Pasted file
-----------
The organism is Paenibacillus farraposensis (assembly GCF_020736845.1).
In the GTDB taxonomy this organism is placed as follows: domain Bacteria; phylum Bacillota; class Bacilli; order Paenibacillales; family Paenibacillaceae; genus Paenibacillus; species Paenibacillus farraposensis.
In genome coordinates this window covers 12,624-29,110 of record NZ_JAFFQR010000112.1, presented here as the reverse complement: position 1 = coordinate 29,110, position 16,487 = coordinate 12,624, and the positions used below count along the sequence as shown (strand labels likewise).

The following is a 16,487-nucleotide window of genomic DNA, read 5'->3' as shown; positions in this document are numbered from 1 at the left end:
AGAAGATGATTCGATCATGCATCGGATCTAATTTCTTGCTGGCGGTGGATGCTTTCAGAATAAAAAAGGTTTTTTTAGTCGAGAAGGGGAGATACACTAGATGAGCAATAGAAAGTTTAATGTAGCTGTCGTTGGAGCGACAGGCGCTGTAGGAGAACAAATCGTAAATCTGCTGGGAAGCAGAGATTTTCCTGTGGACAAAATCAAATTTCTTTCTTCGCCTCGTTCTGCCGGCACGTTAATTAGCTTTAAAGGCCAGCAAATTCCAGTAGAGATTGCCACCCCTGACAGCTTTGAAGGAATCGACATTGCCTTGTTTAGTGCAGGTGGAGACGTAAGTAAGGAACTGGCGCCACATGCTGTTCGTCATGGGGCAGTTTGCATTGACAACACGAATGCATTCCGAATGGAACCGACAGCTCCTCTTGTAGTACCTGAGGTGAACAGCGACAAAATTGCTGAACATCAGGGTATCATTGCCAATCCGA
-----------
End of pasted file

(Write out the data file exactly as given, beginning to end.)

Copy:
The organism is Paenibacillus farraposensis (assembly GCF_020736845.1).
In the GTDB taxonomy this organism is placed as follows: domain Bacteria; phylum Bacillota; class Bacilli; order Paenibacillales; family Paenibacillaceae; genus Paenibacillus; species Paenibacillus farraposensis.
In genome coordinates this window covers 12,624-29,110 of record NZ_JAFFQR010000112.1, presented here as the reverse complement: position 1 = coordinate 29,110, position 16,487 = coordinate 12,624, and the positions used below count along the sequence as shown (strand labels likewise).

The following is a 16,487-nucleotide window of genomic DNA, read 5'->3' as shown; positions in this document are numbered from 1 at the left end:
AGAAGATGATTCGATCATGCATCGGATCTAATTTCTTGCTGGCGGTGGATGCTTTCAGAATAAAAAAGGTTTTTTTAGTCGAGAAGGGGAGATACACTAGATGAGCAATAGAAAGTTTAATGTAGCTGTCGTTGGAGCGACAGGCGCTGTAGGAGAACAAATCGTAAATCTGCTGGGAAGCAGAGATTTTCCTGTGGACAAAATCAAATTTCTTTCTTCGCCTCGTTCTGCCGGCACGTTAATTAGCTTTAAAGGCCAGCAAATTCCAGTAGAGATTGCCACCCCTGACAGCTTTGAAGGAATCGACATTGCCTTGTTTAGTGCAGGTGGAGACGTAAGTAAGGAACTGGCGCCACATGCTGTTCGTCATGGGGCAGTTTGCATTGACAACACGAATGCATTCCGAATGGAACCGACAGCTCCTCTTGTAGTACCTGAGGTGAACAGCGACAAAATTGCTGAACATCAGGGTATCATTGCCAATCCGA